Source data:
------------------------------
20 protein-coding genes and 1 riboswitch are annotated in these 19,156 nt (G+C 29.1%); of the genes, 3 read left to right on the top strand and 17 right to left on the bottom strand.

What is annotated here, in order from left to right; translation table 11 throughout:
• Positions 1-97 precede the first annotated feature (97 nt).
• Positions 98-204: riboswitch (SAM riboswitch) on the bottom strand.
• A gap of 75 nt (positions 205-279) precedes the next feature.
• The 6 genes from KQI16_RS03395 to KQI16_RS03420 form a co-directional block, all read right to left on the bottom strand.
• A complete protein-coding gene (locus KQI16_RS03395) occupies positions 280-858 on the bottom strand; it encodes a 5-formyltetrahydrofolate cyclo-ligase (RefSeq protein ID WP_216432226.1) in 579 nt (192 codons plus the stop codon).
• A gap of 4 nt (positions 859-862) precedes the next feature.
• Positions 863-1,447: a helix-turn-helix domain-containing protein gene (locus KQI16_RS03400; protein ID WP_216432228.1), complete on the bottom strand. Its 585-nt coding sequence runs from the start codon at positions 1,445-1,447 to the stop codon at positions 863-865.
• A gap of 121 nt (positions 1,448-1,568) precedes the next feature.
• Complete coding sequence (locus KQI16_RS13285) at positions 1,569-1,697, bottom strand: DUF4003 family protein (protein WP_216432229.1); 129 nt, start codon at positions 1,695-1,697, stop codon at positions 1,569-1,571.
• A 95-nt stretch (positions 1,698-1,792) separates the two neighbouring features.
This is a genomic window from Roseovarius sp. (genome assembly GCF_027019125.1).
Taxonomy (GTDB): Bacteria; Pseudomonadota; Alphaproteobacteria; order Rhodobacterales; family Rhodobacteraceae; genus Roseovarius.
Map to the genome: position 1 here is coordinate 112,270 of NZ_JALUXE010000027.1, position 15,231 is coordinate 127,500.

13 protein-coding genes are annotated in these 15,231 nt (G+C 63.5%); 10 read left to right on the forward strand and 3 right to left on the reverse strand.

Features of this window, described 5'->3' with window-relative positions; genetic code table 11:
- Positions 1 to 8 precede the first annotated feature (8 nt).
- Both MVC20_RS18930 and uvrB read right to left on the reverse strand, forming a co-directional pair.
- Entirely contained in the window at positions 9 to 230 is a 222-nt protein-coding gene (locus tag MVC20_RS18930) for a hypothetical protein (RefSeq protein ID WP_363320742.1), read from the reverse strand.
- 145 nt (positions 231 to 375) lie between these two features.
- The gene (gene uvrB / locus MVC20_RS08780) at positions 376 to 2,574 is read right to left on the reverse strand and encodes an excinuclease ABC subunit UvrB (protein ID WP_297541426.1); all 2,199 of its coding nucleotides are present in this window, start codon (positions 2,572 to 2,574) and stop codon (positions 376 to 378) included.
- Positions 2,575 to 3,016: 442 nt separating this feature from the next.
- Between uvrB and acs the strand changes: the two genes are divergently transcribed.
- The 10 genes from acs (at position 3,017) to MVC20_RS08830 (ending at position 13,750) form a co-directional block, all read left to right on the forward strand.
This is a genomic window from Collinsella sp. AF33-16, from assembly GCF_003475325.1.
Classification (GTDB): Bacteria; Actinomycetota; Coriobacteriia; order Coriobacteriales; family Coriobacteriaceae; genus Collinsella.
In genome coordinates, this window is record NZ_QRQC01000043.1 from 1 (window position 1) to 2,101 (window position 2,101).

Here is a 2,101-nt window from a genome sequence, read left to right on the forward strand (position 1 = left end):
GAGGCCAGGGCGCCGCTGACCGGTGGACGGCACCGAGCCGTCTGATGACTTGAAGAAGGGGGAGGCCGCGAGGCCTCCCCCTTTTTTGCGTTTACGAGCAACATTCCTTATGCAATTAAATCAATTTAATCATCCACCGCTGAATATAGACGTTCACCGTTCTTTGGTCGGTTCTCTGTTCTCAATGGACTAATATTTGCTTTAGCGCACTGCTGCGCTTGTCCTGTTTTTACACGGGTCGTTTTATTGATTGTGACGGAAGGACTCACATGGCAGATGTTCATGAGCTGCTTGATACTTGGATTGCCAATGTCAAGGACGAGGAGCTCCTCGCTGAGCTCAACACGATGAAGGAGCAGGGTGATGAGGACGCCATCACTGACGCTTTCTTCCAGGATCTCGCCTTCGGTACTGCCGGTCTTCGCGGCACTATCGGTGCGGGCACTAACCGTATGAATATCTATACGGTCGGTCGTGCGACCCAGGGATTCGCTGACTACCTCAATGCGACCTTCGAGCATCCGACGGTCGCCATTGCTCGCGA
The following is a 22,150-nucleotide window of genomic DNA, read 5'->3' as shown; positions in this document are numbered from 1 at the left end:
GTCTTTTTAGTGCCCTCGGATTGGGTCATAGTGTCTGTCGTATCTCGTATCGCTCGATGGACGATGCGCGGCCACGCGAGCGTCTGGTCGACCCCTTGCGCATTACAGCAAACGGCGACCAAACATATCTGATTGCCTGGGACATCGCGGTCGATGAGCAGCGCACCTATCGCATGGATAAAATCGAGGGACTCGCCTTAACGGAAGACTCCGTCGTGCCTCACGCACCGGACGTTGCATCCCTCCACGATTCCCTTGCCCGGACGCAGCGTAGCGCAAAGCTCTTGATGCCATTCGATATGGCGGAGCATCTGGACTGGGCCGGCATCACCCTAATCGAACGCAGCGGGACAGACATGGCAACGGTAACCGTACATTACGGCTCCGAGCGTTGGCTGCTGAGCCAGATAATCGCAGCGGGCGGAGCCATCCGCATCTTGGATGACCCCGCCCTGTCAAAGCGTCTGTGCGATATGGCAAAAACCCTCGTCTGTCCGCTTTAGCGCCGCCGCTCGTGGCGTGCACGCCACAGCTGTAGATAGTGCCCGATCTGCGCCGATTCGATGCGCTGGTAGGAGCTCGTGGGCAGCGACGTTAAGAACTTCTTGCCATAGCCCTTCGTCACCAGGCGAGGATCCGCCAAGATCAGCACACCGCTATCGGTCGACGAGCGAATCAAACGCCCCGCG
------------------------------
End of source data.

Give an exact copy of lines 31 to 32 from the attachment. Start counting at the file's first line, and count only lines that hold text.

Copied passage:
The following is a 22,150-nucleotide window of genomic DNA, read 5'->3' as shown; positions in this document are numbered from 1 at the left end:
GTCTTTTTAGTGCCCTCGGATTGGGTCATAGTGTCTGTCGTATCTCGTATCGCTCGATGGACGATGCGCGGCCACGCGAGCGTCTGGTCGACCCCTTGCGCATTACAGCAAACGGCGACCAAACATATCTGATTGCCTGGGACATCGCGGTCGATGAGCAGCGCACCTATCGCATGGATAAAATCGAGGGACTCGCCTTAACGGAAGACTCCGTCGTGCCTCACGCACCGGACGTTGCATCCCTCCACGATTCCCTTGCCCGGACGCAGCGTAGCGCAAAGCTCTTGATGCCATTCGATATGGCGGAGCATCTGGACTGGGCCGGCATCACCCTAATCGAACGCAGCGGGACAGACATGGCAACGGTAACCGTACATTACGGCTCCGAGCGTTGGCTGCTGAGCCAGATAATCGCAGCGGGCGGAGCCATCCGCATCTTGGATGACCCCGCCCTGTCAAAGCGTCTGTGCGATATGGCAAAAACCCTCGTCTGTCCGCTTTAGCGCCGCCGCTCGTGGCGTGCACGCCACAGCTGTAGATAGTGCCCGATCTGCGCCGATTCGATGCGCTGGTAGGAGCTCGTGGGCAGCGACGTTAAGAACTTCTTGCCATAGCCCTTCGTCACCAGGCGAGGATCCGCCAAGATCAGCACACCGCTATCGGTCGACGAGCGAATCAAACGCCCCGCG